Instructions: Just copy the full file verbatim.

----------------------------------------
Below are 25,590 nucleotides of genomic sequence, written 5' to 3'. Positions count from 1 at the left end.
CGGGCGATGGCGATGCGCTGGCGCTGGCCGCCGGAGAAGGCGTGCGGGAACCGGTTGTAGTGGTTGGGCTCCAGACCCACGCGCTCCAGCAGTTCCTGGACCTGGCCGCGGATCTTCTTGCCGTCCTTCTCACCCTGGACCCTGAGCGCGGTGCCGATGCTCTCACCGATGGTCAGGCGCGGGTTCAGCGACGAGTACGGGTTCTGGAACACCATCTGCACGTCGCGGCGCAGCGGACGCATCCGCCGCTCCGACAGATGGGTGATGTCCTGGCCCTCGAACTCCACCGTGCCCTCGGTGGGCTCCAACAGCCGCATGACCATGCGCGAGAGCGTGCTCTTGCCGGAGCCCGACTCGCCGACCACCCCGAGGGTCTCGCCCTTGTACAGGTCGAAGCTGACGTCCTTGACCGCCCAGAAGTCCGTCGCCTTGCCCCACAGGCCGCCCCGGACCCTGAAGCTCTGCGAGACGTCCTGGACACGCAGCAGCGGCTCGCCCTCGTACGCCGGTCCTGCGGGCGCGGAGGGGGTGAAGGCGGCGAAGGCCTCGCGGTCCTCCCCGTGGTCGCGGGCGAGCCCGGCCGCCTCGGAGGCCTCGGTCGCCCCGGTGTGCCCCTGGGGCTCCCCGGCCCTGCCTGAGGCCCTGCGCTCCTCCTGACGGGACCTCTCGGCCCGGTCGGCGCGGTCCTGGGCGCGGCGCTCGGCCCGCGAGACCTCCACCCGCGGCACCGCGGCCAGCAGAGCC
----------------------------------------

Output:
Below are 25,590 nucleotides of genomic sequence, written 5' to 3'. Positions count from 1 at the left end.
CGGGCGATGGCGATGCGCTGGCGCTGGCCGCCGGAGAAGGCGTGCGGGAACCGGTTGTAGTGGTTGGGCTCCAGACCCACGCGCTCCAGCAGTTCCTGGACCTGGCCGCGGATCTTCTTGCCGTCCTTCTCACCCTGGACCCTGAGCGCGGTGCCGATGCTCTCACCGATGGTCAGGCGCGGGTTCAGCGACGAGTACGGGTTCTGGAACACCATCTGCACGTCGCGGCGCAGCGGACGCATCCGCCGCTCCGACAGATGGGTGATGTCCTGGCCCTCGAACTCCACCGTGCCCTCGGTGGGCTCCAACAGCCGCATGACCATGCGCGAGAGCGTGCTCTTGCCGGAGCCCGACTCGCCGACCACCCCGAGGGTCTCGCCCTTGTACAGGTCGAAGCTGACGTCCTTGACCGCCCAGAAGTCCGTCGCCTTGCCCCACAGGCCGCCCCGGACCCTGAAGCTCTGCGAGACGTCCTGGACACGCAGCAGCGGCTCGCCCTCGTACGCCGGTCCTGCGGGCGCGGAGGGGGTGAAGGCGGCGAAGGCCTCGCGGTCCTCCCCGTGGTCGCGGGCGAGCCCGGCCGCCTCGGAGGCCTCGGTCGCCCCGGTGTGCCCCTGGGGCTCCCCGGCCCTGCCTGAGGCCCTGCGCTCCTCCTGACGGGACCTCTCGGCCCGGTCGGCGCGGTCCTGGGCGCGGCGCTCGGCCCGCGAGACCTCCACCCGCGGCACCGCGGCCAGCAGAGCC